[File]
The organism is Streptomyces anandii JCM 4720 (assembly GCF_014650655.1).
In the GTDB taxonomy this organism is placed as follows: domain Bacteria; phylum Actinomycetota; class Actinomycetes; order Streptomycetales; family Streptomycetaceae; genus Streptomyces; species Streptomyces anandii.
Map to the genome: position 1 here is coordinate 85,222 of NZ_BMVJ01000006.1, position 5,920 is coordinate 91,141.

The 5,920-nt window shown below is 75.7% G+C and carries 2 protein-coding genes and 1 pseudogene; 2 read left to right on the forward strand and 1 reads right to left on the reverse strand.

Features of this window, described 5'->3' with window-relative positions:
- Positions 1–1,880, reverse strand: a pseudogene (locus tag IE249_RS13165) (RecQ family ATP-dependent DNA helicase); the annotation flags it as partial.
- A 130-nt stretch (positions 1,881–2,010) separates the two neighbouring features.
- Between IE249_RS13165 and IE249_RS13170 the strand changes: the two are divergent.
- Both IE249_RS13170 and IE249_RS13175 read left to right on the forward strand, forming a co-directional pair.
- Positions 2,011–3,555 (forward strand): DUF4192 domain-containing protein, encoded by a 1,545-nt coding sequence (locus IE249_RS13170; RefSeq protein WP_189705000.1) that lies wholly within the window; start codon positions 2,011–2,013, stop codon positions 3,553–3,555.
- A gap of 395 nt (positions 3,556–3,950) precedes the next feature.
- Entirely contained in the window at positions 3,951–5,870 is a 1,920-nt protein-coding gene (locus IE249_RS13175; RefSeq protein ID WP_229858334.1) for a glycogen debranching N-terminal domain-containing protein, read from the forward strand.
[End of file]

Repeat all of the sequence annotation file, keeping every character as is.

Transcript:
The organism is Streptomyces anandii JCM 4720 (assembly GCF_014650655.1).
In the GTDB taxonomy this organism is placed as follows: domain Bacteria; phylum Actinomycetota; class Actinomycetes; order Streptomycetales; family Streptomycetaceae; genus Streptomyces; species Streptomyces anandii.
Map to the genome: position 1 here is coordinate 85,222 of NZ_BMVJ01000006.1, position 5,920 is coordinate 91,141.

The 5,920-nt window shown below is 75.7% G+C and carries 2 protein-coding genes and 1 pseudogene; 2 read left to right on the forward strand and 1 reads right to left on the reverse strand.

Features of this window, described 5'->3' with window-relative positions:
- Positions 1–1,880, reverse strand: a pseudogene (locus tag IE249_RS13165) (RecQ family ATP-dependent DNA helicase); the annotation flags it as partial.
- A 130-nt stretch (positions 1,881–2,010) separates the two neighbouring features.
- Between IE249_RS13165 and IE249_RS13170 the strand changes: the two are divergent.
- Both IE249_RS13170 and IE249_RS13175 read left to right on the forward strand, forming a co-directional pair.
- Positions 2,011–3,555 (forward strand): DUF4192 domain-containing protein, encoded by a 1,545-nt coding sequence (locus IE249_RS13170; RefSeq protein WP_189705000.1) that lies wholly within the window; start codon positions 2,011–2,013, stop codon positions 3,553–3,555.
- A gap of 395 nt (positions 3,556–3,950) precedes the next feature.
- Entirely contained in the window at positions 3,951–5,870 is a 1,920-nt protein-coding gene (locus IE249_RS13175; RefSeq protein ID WP_229858334.1) for a glycogen debranching N-terminal domain-containing protein, read from the forward strand.